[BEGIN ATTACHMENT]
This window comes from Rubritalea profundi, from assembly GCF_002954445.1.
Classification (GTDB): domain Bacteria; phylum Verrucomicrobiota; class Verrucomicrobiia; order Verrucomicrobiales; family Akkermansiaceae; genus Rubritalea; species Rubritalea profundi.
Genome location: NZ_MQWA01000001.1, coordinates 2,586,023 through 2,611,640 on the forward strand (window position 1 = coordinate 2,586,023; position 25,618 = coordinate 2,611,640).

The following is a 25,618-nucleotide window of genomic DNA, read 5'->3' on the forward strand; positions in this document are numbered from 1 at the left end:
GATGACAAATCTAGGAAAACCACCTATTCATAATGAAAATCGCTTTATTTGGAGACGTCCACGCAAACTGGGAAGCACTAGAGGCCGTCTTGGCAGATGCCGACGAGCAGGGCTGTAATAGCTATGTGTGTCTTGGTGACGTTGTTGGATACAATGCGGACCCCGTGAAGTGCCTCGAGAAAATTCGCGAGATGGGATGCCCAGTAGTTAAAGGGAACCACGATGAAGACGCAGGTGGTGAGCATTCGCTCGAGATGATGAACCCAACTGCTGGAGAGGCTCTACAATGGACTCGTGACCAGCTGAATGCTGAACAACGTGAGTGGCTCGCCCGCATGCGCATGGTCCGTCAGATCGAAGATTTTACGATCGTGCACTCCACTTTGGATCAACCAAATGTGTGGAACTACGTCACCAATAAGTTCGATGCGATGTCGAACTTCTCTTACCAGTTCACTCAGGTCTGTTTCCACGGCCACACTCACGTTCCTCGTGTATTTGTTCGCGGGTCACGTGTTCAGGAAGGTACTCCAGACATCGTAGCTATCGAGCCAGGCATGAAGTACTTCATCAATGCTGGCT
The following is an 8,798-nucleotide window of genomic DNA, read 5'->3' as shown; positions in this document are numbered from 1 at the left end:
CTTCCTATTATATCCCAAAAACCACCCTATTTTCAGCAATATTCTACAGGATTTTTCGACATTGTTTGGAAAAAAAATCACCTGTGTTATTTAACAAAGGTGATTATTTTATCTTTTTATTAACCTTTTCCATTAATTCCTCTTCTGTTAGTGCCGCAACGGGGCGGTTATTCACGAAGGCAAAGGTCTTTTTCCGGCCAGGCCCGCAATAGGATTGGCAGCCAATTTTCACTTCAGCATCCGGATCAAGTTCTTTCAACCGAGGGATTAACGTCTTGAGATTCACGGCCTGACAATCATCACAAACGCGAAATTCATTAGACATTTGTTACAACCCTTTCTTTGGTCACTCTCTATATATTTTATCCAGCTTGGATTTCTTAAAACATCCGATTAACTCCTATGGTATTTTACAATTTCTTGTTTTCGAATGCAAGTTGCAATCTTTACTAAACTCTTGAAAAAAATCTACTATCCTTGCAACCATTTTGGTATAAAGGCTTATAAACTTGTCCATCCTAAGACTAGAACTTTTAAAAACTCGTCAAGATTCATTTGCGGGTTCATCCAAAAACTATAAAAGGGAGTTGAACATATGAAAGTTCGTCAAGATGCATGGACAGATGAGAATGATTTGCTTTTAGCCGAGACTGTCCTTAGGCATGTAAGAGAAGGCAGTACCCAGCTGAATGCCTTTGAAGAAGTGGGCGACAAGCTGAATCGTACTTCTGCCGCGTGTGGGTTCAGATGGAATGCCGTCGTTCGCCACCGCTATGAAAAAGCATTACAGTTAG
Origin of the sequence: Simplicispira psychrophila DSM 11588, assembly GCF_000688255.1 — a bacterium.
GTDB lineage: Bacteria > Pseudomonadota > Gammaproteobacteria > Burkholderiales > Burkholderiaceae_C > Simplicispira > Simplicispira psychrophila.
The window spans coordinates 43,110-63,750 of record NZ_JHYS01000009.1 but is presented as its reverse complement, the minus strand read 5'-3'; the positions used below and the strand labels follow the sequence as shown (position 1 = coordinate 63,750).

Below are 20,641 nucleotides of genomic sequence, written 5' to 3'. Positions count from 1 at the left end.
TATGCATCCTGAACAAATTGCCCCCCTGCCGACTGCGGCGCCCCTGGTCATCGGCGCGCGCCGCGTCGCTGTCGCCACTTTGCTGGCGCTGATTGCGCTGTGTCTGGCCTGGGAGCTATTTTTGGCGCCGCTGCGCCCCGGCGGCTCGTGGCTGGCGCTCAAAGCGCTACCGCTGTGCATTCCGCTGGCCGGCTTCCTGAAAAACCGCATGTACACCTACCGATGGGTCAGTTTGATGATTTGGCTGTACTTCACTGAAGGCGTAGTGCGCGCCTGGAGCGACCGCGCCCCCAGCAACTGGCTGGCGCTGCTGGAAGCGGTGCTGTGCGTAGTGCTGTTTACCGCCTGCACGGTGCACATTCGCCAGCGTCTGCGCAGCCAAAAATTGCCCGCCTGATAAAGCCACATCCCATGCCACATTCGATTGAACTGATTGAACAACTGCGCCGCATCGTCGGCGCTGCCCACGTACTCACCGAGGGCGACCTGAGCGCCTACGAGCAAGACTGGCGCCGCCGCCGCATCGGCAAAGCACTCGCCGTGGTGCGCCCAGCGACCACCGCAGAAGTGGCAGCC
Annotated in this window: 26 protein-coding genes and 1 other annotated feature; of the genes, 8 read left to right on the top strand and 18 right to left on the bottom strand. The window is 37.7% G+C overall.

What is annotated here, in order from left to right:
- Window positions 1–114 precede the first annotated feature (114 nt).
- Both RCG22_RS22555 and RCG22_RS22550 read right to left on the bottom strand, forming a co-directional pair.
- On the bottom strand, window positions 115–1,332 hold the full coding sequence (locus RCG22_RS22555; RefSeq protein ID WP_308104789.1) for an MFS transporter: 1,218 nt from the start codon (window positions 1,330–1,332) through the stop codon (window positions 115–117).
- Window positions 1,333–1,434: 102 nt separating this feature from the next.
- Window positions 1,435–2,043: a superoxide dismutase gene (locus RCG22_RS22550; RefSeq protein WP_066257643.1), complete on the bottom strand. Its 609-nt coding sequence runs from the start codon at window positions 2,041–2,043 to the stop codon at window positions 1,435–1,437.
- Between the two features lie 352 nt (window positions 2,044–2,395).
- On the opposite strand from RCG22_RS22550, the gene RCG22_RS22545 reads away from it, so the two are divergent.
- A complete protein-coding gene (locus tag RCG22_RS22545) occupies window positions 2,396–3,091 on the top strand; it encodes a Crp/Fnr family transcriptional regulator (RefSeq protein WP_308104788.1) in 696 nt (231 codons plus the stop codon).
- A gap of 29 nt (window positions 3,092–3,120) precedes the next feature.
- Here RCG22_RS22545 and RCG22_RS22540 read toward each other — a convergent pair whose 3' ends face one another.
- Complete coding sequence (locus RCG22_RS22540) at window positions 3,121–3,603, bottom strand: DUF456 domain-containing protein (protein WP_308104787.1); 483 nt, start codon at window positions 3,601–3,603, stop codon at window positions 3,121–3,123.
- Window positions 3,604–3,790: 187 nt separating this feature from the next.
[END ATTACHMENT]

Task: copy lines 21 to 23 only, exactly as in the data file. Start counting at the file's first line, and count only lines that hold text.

- On the opposite strand from RCG22_RS22550, the gene RCG22_RS22545 reads away from it, so the two are divergent.
- A complete protein-coding gene (locus tag RCG22_RS22545) occupies window positions 2,396–3,091 on the top strand; it encodes a Crp/Fnr family transcriptional regulator (RefSeq protein WP_308104788.1) in 696 nt (231 codons plus the stop codon).
- A gap of 29 nt (window positions 3,092–3,120) precedes the next feature.